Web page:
None other than Boonville’s own
Walter D. Edmonds, the man famous for writing books such as “Drums Along the
Mohawk,” wrote the foreword to “Boonville and Its Neighbors.”
The Boonville book was written by Tharratt Gilbert Best in 1960 and, as it
states on the page opposite the foreword, was “Printed in the United States
of America By The Boonville Herald-Willard Press, Boonville, N.Y.”
I’ve been re-reading “Boonville and Its Neighbors” and agree with the
Edmonds foreword, especially this last paragraph: “Tharratt Best’s
account of the town has left no event, no matter how small, unrecorded.
There is time to tell of an early marriage, or a local fire, to follow the
creation of a business, a pastorate, a congregation, the purchase of a fire
engine, the sinking of new wells for the town water supply, the building of
a small dam on the Black River to furnish electricity as cheap as any you
can find across the country. It is a very local book, and for that reason
may appeal mainly to local readers; yet the history it recounts is in
essence that of any town in the north central United States.”
In fact, elsewhere in the foreword Edmonds writes this: “Boonville is and
always has been an average town, yet so typical of the essence of rural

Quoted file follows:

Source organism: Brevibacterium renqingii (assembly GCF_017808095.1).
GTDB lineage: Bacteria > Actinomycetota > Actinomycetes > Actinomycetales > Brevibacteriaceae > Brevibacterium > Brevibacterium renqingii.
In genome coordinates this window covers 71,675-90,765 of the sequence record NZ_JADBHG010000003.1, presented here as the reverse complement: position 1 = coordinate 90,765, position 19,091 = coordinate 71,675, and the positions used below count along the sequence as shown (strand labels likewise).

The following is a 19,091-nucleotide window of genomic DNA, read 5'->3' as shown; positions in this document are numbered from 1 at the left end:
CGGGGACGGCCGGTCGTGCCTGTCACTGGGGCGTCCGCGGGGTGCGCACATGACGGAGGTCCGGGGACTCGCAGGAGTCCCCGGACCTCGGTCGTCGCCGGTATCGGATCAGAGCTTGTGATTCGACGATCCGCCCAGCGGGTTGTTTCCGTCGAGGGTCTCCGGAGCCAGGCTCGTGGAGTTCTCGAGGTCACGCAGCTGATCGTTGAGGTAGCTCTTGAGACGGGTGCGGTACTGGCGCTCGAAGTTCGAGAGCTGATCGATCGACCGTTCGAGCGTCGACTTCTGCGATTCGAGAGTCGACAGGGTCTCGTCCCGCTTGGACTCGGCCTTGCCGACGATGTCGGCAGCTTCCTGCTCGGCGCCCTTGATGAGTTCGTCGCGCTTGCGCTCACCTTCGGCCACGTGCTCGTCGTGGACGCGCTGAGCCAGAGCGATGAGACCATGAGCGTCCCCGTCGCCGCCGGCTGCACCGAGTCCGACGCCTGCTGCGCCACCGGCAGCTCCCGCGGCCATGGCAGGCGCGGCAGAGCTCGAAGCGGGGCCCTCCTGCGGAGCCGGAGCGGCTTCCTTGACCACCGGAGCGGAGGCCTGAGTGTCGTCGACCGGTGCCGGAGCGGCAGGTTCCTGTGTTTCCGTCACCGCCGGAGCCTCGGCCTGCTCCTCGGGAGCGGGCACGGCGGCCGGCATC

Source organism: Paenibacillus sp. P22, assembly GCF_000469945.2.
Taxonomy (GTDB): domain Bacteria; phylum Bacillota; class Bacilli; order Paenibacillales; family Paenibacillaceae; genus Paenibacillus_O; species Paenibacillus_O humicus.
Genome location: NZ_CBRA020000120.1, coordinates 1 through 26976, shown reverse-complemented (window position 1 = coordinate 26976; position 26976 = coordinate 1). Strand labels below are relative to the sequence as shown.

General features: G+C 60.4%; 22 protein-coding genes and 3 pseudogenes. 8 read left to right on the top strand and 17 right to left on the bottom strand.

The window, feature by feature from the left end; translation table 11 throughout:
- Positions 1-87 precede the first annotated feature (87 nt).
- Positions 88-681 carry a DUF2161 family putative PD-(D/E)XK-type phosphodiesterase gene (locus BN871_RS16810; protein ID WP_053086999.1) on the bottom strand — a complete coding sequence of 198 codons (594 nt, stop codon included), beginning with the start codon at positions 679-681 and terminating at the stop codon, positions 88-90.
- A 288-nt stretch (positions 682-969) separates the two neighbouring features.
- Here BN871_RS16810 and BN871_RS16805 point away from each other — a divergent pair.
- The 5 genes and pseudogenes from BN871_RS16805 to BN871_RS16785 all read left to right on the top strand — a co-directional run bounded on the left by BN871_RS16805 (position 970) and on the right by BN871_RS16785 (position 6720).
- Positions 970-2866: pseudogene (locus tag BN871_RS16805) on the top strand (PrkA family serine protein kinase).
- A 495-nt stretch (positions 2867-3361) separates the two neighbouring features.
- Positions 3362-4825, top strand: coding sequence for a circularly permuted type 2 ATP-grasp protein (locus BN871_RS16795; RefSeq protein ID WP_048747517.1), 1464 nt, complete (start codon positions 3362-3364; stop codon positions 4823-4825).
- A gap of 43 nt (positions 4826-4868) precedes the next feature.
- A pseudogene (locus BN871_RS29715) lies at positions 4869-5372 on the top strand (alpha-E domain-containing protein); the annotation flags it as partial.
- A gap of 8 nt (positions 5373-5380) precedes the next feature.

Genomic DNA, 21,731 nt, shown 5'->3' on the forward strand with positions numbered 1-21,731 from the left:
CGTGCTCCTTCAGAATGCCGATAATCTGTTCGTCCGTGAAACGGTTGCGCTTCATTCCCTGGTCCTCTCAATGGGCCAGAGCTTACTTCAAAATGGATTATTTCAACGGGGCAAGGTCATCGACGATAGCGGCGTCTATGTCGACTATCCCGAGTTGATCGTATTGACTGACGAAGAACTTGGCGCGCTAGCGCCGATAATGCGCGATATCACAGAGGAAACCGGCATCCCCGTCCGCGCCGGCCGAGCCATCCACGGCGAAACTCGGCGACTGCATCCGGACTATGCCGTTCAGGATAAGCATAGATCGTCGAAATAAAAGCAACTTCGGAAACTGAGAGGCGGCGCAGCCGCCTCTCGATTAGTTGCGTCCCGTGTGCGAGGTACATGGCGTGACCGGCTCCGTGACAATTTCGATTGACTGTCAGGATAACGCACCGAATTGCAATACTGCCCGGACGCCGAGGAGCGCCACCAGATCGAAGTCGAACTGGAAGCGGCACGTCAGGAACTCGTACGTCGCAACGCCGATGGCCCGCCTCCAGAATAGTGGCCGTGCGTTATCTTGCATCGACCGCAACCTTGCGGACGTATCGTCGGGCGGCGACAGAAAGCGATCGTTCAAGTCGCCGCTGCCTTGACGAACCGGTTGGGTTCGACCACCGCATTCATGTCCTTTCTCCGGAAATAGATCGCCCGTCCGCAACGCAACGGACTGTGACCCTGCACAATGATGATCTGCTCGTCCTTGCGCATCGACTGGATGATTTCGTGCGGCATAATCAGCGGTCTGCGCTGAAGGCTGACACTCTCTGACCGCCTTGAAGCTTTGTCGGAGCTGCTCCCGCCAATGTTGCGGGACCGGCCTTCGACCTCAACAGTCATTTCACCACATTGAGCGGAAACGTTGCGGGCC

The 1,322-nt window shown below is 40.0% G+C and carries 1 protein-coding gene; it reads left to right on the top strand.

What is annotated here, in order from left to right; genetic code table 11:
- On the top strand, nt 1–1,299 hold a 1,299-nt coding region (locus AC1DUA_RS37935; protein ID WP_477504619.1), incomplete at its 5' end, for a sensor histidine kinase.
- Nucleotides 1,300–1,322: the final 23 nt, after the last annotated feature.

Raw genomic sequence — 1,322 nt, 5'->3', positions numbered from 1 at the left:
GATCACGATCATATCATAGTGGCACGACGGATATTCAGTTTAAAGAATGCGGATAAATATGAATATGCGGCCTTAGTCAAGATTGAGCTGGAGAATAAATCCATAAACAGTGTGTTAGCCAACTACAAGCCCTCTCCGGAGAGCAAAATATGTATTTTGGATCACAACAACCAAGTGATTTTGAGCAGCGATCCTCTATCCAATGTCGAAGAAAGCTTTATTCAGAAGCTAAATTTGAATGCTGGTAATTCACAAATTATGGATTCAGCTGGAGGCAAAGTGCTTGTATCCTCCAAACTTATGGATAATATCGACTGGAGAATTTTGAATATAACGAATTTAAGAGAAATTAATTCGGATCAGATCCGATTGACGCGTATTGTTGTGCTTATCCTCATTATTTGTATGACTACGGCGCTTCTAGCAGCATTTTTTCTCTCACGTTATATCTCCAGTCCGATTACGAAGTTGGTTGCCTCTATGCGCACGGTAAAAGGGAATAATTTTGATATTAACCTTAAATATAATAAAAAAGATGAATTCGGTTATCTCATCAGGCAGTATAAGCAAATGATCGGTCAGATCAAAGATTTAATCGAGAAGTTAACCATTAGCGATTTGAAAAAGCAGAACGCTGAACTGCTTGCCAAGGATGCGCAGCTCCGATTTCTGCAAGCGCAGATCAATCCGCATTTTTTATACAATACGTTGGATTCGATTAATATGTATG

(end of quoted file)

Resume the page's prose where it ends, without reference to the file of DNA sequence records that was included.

America that for a term of years Hollywood chose it as a community in which
to try out new pictures in sneak previews - if, after all, that really
proves us typical.
Yet in Boonville nearly all the forces that developed America were
experienced in what might be called original forms, though generally on a
Now, why was I re-reading Best’s book? Because Tharratt Gilbert Best will be
inducted into the Oneida County Historical Society’s Hall of Fame on
Wednesday, Sept. 26 and yours truly was asked to “say a few words” and so
Best is on my mind.
The person who asked me to say a few words did so, I believe, because she
knows I will keep it to “a few words” and also because Best’s life went back
and forth between Utica and Boonville, as mine does.
Best attended grammar school in Boonville but attended high school at Utica
Free Academy, my school.
He loved history. In fact, the Oneida County Historical Society’s reference
library is named in his honor. Best was on the Society’s board of trustees.
Ditto for me.
Best loved to write. I hate writing, but as someone famous once said, I love
But that’s where the similarities end. He graduated UFA with honors.
Fortunately I had teachers who took pity. Best went on to Princeton and then
MIT. He was an educated man, a military man, too. During World War I he
joined the American Field Ambulance service and saw action in France and
when that enlistment was up he joined the U.S. Army and rose to the rank of
Best had a variety of skills. After the war, he worked as a civil and
petroleum engineer in the Oklahoma, Texas and Kansas oil fields. He came
back to Utica in 1921 and worked as a civil engineer for the City of Utica
and then went into business for himself. Then in 1924, the board of
directors of the First National Bank of Boonville elected him president, a
position held by his grandfather, Brinckerhoff Tharratt, and his
great-grandfather, Joseph R. Tharratt, founder of the bank.
Best led a great life, great enough to be in a Hall of Fame with some of
Oneida County’s other greats.
By the way, Best lived at 201 Main Street, now the Victorian Country Bed and
Joe Kelly is the editor and publisher of The Boonville Herald & Adirondack Tourist and